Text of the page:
The Road to Misperception?

Isn’t it funny how we see ourselves one way and others might see it another? Even when the difference in perception is brought to light, we still might not view things the same. And when you have children past the “Daddy is God” age, they love bringing a fault or two to your attention. It seems that this is their primary job, at least until they have to pay their first rent check.

I say this because it has recently been pointed out to me that I may have a misperception of my driving competency.

This being the last summer before our oldest graduates college, we’ve tried to spend some extra time together and I’m one of those people who feels like if I’m going to be in the car, I might as well be driving. My insurance company loves me and my driving record. I also think of myself as a good driver and this is where the opinion between me and my daughters diverge. It’s me vs. them.

How I view myself behind the wheel:


How my family sees it:

Evidently, I am a raging lunatic who brings my family one step closer to death every time I touch the wheel.

I don’t think anything has changed in my driving, I just think they notice things now. I liked it better in the days when they were oblivious – when they would watch videos in the backseat for hours and never look up to see daddy maniacally tailgating the Ohio driver doing forty in the left lane. Now whenever I meander over the yellow line, I see them in the rear-view mirror giving each other that knowing look. I feel like they already have a plan in place and are just waiting for evidence.

My first reaction is to tell them to shut-up. To explain in no uncertain terms that I taught them to drive and have damaged fewer cars in my thirty plus years than they have in five. But then… then I see clearly that these three will take my keys away someday and if it matters, right now the vote is 3 against 1. They have a lot of goods on me and with the right judge, I’m not sure where I could end up – a senior home? A padded cell? Certainly somewhere without a car!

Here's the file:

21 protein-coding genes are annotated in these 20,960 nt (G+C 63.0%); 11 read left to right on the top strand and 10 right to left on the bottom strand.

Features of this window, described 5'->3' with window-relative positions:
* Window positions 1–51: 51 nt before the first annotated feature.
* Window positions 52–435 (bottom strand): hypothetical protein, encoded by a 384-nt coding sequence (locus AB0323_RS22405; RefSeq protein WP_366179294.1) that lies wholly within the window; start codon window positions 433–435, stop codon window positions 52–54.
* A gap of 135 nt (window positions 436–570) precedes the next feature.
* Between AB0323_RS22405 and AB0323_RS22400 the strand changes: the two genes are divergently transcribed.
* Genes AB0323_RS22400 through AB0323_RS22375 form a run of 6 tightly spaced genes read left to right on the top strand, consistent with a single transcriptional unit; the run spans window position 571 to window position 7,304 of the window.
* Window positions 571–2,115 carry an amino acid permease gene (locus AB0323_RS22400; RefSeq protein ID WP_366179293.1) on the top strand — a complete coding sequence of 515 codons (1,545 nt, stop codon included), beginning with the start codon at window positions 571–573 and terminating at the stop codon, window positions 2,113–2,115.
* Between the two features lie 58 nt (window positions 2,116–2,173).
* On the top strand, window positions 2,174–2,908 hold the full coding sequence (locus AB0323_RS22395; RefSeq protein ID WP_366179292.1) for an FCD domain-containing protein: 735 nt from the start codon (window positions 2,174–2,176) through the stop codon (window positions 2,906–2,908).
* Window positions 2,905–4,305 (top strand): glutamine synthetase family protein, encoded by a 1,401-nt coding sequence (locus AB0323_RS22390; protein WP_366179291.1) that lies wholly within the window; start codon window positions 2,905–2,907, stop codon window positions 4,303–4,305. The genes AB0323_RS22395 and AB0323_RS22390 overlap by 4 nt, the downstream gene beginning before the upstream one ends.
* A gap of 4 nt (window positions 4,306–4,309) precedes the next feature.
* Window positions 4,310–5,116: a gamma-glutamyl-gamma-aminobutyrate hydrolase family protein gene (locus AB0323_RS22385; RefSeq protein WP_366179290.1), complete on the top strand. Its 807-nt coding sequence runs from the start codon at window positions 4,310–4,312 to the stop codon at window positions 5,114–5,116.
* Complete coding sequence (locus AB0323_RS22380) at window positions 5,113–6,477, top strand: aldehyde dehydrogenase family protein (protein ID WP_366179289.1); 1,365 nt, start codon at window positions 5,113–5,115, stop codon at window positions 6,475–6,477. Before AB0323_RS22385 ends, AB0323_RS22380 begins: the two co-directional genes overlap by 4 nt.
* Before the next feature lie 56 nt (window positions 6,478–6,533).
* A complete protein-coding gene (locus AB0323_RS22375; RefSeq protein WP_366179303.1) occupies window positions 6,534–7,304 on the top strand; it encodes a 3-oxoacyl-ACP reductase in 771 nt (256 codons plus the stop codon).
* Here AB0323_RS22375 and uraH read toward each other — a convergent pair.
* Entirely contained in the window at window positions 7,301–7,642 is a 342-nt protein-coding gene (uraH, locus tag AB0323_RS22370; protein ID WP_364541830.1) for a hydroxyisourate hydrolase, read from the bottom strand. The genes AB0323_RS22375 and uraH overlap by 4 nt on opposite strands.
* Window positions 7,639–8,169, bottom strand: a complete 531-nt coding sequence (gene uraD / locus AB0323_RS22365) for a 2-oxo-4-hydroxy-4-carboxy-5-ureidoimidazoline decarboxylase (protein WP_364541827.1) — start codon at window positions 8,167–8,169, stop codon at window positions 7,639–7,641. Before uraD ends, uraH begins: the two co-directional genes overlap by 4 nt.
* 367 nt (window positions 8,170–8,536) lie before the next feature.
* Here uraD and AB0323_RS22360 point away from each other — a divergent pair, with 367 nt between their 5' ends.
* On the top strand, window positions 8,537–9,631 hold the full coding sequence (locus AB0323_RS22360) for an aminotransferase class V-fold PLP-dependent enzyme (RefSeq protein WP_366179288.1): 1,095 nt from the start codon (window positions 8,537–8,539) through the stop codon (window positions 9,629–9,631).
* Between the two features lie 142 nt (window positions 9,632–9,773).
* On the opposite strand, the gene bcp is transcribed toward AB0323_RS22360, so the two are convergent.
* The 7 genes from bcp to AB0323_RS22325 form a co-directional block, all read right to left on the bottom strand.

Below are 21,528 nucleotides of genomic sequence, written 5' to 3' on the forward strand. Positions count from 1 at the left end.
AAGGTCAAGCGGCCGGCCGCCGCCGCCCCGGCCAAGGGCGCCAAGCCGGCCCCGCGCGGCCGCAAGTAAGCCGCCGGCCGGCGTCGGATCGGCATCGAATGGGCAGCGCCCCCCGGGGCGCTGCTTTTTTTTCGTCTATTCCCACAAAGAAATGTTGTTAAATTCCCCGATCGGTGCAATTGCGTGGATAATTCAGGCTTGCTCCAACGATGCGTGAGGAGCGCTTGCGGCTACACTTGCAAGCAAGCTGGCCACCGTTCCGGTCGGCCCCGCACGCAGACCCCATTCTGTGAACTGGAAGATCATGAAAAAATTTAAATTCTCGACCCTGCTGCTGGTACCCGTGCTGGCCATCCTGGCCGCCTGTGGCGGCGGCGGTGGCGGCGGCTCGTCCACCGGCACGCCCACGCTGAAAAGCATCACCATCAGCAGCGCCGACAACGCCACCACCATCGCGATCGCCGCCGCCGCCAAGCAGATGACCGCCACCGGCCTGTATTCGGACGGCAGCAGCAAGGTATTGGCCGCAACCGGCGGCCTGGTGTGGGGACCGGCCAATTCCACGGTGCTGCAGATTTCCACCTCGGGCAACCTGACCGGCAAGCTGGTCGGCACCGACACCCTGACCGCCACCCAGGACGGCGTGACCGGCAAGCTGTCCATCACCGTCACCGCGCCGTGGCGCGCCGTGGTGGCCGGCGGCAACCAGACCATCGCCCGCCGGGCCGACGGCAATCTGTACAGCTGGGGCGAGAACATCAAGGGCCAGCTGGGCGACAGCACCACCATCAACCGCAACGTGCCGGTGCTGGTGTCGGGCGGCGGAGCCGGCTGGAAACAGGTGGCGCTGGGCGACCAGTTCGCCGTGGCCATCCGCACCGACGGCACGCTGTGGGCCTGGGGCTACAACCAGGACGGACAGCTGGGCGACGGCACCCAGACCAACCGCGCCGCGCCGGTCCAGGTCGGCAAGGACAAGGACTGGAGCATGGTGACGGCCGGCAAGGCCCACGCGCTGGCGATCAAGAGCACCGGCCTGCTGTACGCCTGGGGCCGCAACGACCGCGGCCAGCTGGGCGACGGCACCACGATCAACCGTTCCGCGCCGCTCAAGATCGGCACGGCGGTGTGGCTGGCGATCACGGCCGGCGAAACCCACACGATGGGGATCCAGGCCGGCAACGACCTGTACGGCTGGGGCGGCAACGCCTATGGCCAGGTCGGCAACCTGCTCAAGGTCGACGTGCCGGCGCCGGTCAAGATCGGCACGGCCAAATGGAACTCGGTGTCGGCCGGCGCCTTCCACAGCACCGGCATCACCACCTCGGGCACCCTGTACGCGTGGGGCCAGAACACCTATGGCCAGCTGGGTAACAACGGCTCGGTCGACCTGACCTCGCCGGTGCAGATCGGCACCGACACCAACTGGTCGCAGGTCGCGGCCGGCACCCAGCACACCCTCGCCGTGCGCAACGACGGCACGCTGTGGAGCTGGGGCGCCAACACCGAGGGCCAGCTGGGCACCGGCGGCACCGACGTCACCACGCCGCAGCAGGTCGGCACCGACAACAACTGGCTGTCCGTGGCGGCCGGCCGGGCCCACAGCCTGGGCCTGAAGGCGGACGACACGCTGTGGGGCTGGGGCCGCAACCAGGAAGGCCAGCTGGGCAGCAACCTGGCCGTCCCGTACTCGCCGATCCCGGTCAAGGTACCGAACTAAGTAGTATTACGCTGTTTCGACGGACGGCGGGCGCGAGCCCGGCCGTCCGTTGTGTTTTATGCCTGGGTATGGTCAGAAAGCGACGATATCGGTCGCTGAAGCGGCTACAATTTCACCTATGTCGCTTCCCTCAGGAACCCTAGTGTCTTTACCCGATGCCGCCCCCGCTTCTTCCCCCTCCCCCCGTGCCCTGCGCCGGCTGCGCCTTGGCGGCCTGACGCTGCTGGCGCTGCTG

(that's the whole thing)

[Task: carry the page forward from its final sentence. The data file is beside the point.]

We took a little trip to the zoo last weekend. I don’t think I’m afraid of them, but I did find myself subconsciously minding my lane and swallowing aggression against other drivers. Oh, and I also have found a very clever hiding place for my keys… just in case.

Learning to Drive on Streets of Gold


Okay, what’s the first thing you do when you get in the car?

Check the mirrors.

No, the first thing is to buckle your seat belt.

Oh, right. I forgot. My car doesn’t have them.

What? Even my parent’s old car had them. But nobody used them in the 70’s. I used stand in the floorboard and help dad drive. What are you driving, an old clunker?

No. It’s brand new. I don’t know what kind. It reminds me of the Barbie Dream Car we had. Only it’s bright yellow.

Of course it’s yellow… You think it’s safe?

We don’t have accidents here.

Well, I’m going to buckle up, if that’s okay. It’s terrifying the first few times you ride with a beginner.

Don’t worry, I’ve done this before.

WHAT? You aren’t supposed to be driving – you don’t have your permit yet.

We don’t need them.